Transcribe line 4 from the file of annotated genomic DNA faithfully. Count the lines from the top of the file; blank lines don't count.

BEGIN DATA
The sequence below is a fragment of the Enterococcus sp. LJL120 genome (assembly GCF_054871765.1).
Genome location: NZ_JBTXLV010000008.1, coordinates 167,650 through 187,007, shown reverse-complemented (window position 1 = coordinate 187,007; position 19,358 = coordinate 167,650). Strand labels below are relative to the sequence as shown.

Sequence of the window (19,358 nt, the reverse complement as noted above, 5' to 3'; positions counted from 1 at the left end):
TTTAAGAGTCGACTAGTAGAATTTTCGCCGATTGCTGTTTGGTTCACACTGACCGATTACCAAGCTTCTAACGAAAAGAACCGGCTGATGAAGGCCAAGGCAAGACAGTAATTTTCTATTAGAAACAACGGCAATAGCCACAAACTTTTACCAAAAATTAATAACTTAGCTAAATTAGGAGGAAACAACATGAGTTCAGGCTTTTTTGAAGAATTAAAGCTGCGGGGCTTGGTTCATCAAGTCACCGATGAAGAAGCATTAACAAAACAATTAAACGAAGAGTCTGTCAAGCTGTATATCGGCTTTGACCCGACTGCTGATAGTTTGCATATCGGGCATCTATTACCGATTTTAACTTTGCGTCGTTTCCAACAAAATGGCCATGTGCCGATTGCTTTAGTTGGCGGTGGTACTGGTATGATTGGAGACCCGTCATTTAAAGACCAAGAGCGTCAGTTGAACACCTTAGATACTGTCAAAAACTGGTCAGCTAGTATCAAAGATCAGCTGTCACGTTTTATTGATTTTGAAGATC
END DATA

TTTAAGAGTCGACTAGTAGAATTTTCGCCGATTGCTGTTTGGTTCACACTGACCGATTACCAAGCTTCTAACGAAAAGAACCGGCTGATGAAGGCCAAGGCAAGACAGTAATTTTCTATTAGAAACAACGGCAATAGCCACAAACTTTTACCAAAAATTAATAACTTAGCTAAATTAGGAGGAAACAACATGAGTTCAGGCTTTTTTGAAGAATTAAAGCTGCGGGGCTTGGTTCATCAAGTCACCGATGAAGAAGCATTAACAAAACAATTAAACGAAGAGTCTGTCAAGCTGTATATCGGCTTTGACCCGACTGCTGATAGTTTGCATATCGGGCATCTATTACCGATTTTAACTTTGCGTCGTTTCCAACAAAATGGCCATGTGCCGATTGCTTTAGTTGGCGGTGGTACTGGTATGATTGGAGACCCGTCATTTAAAGACCAAGAGCGTCAGTTGAACACCTTAGATACTGTCAAAAACTGGTCAGCTAGTATCAAAGATCAGCTGTCACGTTTTATTGATTTTGAAGATC